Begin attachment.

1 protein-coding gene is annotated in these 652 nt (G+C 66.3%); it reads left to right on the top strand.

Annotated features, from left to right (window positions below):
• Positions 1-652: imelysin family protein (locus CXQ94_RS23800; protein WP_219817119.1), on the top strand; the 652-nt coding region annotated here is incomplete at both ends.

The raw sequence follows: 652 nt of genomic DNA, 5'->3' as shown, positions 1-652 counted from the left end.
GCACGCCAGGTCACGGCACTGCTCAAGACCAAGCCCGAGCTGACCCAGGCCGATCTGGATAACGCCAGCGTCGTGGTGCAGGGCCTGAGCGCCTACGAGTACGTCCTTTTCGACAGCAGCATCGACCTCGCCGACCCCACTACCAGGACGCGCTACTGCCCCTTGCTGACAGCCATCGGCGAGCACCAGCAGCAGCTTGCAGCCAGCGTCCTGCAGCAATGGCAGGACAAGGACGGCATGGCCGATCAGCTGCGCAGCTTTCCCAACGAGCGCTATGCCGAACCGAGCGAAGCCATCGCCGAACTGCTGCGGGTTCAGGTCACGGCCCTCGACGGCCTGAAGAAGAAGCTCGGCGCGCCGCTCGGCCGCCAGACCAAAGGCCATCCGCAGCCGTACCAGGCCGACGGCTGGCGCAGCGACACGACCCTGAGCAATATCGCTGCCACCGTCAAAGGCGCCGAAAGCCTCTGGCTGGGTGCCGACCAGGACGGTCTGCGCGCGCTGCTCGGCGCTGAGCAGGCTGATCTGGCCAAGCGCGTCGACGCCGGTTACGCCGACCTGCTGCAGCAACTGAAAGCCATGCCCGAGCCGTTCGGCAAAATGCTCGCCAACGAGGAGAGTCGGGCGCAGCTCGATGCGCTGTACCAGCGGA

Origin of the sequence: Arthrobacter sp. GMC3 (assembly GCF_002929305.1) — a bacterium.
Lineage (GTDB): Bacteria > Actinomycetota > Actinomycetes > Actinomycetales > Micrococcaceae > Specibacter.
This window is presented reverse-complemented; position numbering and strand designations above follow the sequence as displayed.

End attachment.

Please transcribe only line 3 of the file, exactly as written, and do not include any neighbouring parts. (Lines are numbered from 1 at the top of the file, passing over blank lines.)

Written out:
• Positions 1-652: imelysin family protein (locus CXQ94_RS23800; protein WP_219817119.1), on the top strand; the 652-nt coding region annotated here is incomplete at both ends.